When I first met Cheryl Cole she was an excitable chatty teen fresh from Newcastle with stars in her eyes.
She’d live in low slung tracksuit bottoms, didn’t know fashion, wore corn rows in her hair and the word hair extensions would have frightened her.
Right now she’s a platinum selling solo star rarely seen in anything aside from designer clobber, has just designed her own ring for high-end jeweller De Grisogono and has a team of people working for her.
But allegations of infidelity in her marriage to footballer Ashley Cole followed by a messy divorce, a run-in with malaria and X Factor controversy meant she closed the hatches down for the past two years. If you weren’t a high-end glossy magazine or Vogue then interviews or access to the star just wouldn’t happen.
But now it’s time to start speaking.
And it’s clear she’s nervous as I saunter into her dressing room after last Sunday’s results show. “Does it stink in here?” She asks in a fluster and starts furiously wafting scented candles around the place.
There’s a dog basket on the floor with a dog bone sitting on it, a big bowl of fruit and she’s got a shower in the corner, which she uses from time to time. Oh, and there’s a bowl of twiglets and an ice bucket with two bottles of champagne. “Ooooh, pink bubbles. Posh,” she says as her assistant pops the cork. “I love twiglets.”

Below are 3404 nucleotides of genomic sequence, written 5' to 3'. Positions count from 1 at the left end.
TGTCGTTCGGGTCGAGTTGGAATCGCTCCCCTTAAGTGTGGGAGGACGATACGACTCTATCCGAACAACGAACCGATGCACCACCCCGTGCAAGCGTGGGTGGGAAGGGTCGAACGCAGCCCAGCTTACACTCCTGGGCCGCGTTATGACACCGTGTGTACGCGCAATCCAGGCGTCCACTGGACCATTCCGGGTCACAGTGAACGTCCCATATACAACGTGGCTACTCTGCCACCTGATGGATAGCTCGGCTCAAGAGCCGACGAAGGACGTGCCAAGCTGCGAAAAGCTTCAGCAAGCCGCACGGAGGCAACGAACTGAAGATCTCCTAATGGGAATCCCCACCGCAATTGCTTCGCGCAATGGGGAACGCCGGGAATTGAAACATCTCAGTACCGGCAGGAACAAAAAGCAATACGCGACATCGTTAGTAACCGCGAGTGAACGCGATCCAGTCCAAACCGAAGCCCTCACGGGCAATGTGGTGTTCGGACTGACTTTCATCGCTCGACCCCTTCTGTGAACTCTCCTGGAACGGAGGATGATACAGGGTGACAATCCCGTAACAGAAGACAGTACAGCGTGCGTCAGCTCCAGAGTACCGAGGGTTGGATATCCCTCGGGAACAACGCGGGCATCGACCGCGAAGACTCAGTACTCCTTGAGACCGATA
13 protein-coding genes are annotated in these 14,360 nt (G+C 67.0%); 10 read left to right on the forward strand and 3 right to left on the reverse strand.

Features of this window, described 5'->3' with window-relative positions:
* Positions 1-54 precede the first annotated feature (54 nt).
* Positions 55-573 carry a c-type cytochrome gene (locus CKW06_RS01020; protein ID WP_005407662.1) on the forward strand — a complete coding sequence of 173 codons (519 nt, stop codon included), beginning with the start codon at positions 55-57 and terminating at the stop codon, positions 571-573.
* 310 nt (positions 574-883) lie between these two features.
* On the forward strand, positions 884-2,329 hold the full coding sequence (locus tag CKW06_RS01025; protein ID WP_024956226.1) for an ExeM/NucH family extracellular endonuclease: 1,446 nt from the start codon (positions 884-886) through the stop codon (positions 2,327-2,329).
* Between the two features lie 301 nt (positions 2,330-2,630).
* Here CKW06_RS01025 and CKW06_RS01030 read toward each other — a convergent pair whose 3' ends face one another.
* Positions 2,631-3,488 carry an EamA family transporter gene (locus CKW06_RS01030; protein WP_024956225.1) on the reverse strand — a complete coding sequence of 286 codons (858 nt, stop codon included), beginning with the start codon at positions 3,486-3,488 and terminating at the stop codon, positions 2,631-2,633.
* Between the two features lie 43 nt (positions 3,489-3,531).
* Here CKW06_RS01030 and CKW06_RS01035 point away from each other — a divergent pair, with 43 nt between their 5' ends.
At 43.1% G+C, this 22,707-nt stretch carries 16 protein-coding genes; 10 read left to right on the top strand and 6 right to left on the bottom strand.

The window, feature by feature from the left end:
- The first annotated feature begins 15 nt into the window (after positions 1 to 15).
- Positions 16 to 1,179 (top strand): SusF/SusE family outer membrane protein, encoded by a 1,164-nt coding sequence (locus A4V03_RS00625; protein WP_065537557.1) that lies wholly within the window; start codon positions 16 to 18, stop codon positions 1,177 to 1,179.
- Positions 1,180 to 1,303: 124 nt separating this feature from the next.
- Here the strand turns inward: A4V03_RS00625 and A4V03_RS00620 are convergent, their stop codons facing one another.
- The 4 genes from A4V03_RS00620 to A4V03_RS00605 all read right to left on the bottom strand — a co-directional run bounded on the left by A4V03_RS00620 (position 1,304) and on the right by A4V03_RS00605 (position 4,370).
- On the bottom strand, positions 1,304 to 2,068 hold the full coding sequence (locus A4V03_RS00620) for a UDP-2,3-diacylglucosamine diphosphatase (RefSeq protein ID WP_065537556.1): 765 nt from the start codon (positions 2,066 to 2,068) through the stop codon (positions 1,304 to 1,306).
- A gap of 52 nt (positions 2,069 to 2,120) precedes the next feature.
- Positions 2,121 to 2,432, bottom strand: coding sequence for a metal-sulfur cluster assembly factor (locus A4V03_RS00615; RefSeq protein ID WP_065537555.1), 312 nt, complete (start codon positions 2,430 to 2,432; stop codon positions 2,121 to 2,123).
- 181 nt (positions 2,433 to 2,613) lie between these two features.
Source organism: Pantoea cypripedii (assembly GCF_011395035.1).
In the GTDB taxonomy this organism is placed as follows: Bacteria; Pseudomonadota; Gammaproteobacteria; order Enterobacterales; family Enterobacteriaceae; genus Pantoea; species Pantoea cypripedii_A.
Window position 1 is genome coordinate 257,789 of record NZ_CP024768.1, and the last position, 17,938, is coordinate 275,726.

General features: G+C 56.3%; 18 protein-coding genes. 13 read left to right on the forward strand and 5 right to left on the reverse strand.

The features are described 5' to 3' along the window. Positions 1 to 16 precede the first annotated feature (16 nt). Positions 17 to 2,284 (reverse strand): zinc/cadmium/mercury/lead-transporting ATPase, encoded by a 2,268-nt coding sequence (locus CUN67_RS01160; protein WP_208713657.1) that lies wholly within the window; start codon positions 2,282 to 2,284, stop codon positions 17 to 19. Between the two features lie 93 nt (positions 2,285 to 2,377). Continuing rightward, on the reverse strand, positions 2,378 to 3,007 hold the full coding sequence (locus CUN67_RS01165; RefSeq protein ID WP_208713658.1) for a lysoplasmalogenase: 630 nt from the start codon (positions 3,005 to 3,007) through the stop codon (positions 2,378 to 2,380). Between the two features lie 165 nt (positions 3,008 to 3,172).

Meeting Cheryl is clearly part of a charm offensive with the press – and boy was it needed.
You’ve read so much about her marriage (and divorce) to Ashley Cole over the past months that it’s almost like you’ve forgotten who the lady is.
After the past few years I honestly expected a nervous and guarded Cheryl to be standing before me. But what I got was completely different.
She’s cheeky, talkative and surprisingly open – and it’s obvious she’s more than ready to put the past behind her.
“The future for me isn’t planned. I’d love to tour next year but who knows,” she says as she quaffs a mouthful of champers and fiddles nervously with an unlit ciggie in her other hand. “I really don’t have any plans for Christmas. I’m not wanting to make future plans. I want to just do whatever I want when I want nowadays. It really is a completely fresh new beginning in all aspects of my life.”
Last night she told Piers Morgan on his Life Stories show that part of her would “always love” Ashley in a thoroughly tearful interview. The star assures me she won’t be watching the recording back. “Doing the Piers Morgan interview marks a new era in my life,” she reflects. “It really does. It’s done now and I’ve spoken. I was ready to say something. I had to at some point otherwise it would have gone on and on.
“Its hard when you’re famous because people know everything about your life. And then the public come up to you in the street or when you’re out when you’re having an awful time and comment on your private life or what they’ve read. I think that’s just rude. You have to keep something back for yourself. I’ll never be able to watch that interview back. It would be far too hard.